In its last report before it was dissolved for the General Election the Business, Energy and Industrial Strategy Select Committee has criticised the Government for threatening the future of the nuclear industry through not thinking through its Brexit policies properly. The report calls for the Government to ensure it has replacement agreements in place for Euratom before the UK leaves in order to prevent major disruption for the industry which could jeopardise power supplies. It also calls for the UK to stay in the European Emissions Trading System until at least 2020 and maintain access to the Internal Energy Market.
In the longer term, MPs are concerned that the UK will become a ‘rule taker’, complying with but unable to influence European rules and standards, although this is an issue with Brexit for most sectors.
On Euratom the Committee notes that there is not universal agreement with the Government position that the UK has to leave Euratom at Brexit and says they view it as unfortunate. The Committee notes strong concerns in the sector that new arrangements will take longer than two years to set up and recommends delaying departure from Euratom to give the industry more time to establish alternative arrangements. If this is not possible, the Government should seek transitional arrangements, which may need to be longer than the three years proposed by the European parliament.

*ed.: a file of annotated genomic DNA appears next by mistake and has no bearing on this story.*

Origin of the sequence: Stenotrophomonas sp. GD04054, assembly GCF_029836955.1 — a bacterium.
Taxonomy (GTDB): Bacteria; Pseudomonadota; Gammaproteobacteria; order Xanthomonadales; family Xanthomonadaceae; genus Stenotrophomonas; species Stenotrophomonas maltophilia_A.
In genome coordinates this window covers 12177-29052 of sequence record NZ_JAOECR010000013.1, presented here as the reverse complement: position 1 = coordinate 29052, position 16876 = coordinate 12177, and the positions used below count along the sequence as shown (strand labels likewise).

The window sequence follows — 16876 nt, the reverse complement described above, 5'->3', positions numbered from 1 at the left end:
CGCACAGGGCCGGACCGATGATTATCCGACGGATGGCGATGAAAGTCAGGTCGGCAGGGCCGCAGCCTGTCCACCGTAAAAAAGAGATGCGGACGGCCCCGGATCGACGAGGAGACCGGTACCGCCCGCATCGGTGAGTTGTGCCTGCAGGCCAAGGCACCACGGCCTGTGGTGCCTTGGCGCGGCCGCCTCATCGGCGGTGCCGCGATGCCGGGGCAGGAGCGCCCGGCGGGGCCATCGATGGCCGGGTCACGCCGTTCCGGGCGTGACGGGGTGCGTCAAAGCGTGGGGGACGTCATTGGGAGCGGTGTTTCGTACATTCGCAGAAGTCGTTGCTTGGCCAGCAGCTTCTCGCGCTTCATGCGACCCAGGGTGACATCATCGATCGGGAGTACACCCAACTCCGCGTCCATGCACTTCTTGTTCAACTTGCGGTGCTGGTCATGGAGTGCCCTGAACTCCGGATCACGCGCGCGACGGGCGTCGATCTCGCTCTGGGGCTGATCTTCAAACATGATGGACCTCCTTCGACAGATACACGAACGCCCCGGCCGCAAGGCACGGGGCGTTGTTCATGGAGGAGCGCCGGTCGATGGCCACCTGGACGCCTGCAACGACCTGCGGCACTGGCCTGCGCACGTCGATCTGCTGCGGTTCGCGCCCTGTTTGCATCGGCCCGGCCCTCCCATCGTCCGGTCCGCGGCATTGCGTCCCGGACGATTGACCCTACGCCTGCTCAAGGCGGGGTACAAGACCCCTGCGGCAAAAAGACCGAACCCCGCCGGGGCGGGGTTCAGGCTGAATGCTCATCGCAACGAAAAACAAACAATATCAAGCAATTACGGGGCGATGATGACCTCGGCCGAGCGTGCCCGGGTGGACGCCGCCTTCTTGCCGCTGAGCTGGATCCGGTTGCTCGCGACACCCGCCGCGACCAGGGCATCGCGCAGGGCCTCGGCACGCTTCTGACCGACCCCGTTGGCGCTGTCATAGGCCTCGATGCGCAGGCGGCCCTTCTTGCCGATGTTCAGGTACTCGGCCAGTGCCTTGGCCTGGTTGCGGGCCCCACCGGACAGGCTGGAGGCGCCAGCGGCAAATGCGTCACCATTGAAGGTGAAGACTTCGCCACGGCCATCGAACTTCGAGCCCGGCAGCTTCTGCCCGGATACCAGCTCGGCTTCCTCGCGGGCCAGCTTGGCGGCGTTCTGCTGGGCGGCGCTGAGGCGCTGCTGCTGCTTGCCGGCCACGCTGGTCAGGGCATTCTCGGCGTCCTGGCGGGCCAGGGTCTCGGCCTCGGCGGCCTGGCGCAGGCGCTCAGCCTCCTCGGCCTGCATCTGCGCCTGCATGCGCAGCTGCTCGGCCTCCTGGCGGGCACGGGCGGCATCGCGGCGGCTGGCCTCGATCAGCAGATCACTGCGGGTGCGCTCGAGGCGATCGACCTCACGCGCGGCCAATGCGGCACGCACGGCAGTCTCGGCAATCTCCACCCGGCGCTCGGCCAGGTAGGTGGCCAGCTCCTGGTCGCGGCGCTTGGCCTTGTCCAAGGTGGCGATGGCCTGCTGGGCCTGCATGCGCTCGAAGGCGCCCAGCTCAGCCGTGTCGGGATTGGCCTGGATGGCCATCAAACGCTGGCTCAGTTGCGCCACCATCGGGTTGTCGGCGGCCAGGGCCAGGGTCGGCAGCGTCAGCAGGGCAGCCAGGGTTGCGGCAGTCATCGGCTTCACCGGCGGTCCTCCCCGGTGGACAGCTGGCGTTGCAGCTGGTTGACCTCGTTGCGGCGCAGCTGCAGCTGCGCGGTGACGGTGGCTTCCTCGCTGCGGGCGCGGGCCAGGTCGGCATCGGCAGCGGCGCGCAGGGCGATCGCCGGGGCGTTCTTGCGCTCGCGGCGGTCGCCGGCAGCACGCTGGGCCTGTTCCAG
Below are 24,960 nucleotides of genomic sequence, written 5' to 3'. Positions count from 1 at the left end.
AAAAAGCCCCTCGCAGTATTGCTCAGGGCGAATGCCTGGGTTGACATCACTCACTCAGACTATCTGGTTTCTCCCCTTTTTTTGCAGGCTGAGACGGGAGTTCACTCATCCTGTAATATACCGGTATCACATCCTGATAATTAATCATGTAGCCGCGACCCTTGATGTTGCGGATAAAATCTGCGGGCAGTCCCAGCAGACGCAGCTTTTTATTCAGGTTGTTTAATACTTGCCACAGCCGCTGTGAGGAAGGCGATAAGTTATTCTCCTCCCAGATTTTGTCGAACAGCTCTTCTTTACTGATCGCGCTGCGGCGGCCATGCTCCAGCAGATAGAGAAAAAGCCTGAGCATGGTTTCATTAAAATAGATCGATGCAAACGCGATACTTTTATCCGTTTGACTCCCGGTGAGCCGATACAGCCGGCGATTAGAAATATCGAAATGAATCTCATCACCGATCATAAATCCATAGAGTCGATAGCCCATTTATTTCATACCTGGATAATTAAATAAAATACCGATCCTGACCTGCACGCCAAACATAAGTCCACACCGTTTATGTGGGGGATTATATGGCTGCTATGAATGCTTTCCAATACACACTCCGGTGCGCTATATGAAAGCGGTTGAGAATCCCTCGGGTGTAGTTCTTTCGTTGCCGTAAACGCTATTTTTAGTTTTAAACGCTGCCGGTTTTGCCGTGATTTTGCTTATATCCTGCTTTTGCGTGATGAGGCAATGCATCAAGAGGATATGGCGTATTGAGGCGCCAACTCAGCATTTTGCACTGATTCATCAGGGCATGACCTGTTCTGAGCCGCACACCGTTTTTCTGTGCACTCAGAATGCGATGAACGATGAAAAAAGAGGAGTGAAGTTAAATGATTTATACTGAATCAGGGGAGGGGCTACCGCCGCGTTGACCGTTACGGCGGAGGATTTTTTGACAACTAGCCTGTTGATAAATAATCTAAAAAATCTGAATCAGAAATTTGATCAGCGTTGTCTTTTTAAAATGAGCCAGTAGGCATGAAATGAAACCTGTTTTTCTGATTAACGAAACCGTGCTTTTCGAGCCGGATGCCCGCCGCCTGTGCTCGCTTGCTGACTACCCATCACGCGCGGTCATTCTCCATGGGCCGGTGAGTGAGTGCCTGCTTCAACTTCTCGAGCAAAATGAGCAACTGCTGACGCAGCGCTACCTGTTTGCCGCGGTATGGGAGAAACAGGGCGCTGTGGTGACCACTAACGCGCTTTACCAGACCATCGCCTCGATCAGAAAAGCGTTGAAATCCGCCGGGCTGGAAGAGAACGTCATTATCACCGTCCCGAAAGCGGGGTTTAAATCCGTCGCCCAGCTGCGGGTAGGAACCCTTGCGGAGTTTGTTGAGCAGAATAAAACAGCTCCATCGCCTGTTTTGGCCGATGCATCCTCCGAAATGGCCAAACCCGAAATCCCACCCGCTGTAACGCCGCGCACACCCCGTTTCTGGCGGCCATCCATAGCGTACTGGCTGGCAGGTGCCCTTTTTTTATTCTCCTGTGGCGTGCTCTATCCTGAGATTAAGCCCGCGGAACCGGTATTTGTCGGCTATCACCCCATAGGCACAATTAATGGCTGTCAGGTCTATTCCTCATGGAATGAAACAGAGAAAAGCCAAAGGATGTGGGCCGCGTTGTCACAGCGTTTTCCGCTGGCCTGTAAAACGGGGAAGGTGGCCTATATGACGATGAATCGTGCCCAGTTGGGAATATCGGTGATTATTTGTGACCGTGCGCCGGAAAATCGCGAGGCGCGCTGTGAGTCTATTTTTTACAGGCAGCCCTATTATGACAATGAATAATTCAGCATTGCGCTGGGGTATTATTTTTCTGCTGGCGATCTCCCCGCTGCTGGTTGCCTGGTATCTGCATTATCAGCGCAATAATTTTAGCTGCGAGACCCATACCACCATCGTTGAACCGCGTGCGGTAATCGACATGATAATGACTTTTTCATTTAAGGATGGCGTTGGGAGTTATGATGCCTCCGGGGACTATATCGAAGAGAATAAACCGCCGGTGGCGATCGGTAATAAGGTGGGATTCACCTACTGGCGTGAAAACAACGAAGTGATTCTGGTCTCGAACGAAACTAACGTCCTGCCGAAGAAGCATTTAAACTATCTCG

Commenting on the report Committee Chair, Iain Wright MP, said, “The impact of Brexit on Euratom has not been thought through. The Government has failed to consider the potentially disastrous ramifications of its Brexit objectives for the nuclear industry. Ministers must act as urgently as possible. The repercussions of failing to do so are huge. The continued operations of the UK nuclear industry are at risk.”
The UK nuclear industry has strongly backed the Committee findings with Nuclear Industry Association Chief Executive, Tom Greatrex, saying, “The UK nuclear industry has made it crystal clear to the Government that it needs to be working on replacement arrangements for Euratom and discussing a transitional period now, to prevent the cliff edge the Select Committee’s report warns against. “
“The BEIS Committee makes a number of sensible, pragmatic and realistic recommendations to prevent disruption, which the NIA welcomes.”
“The Government needs to take those on board and get on with serious discussion to ensure robust alternative arrangements are set up, in a realistic timeframe, to minimise disruption to the UK’s nuclear industry both at home and in European markets. This extends to the funding the UK receives for its fusion projects and we welcome the Committees recommendation to maintain existing research co-operation with the EU.”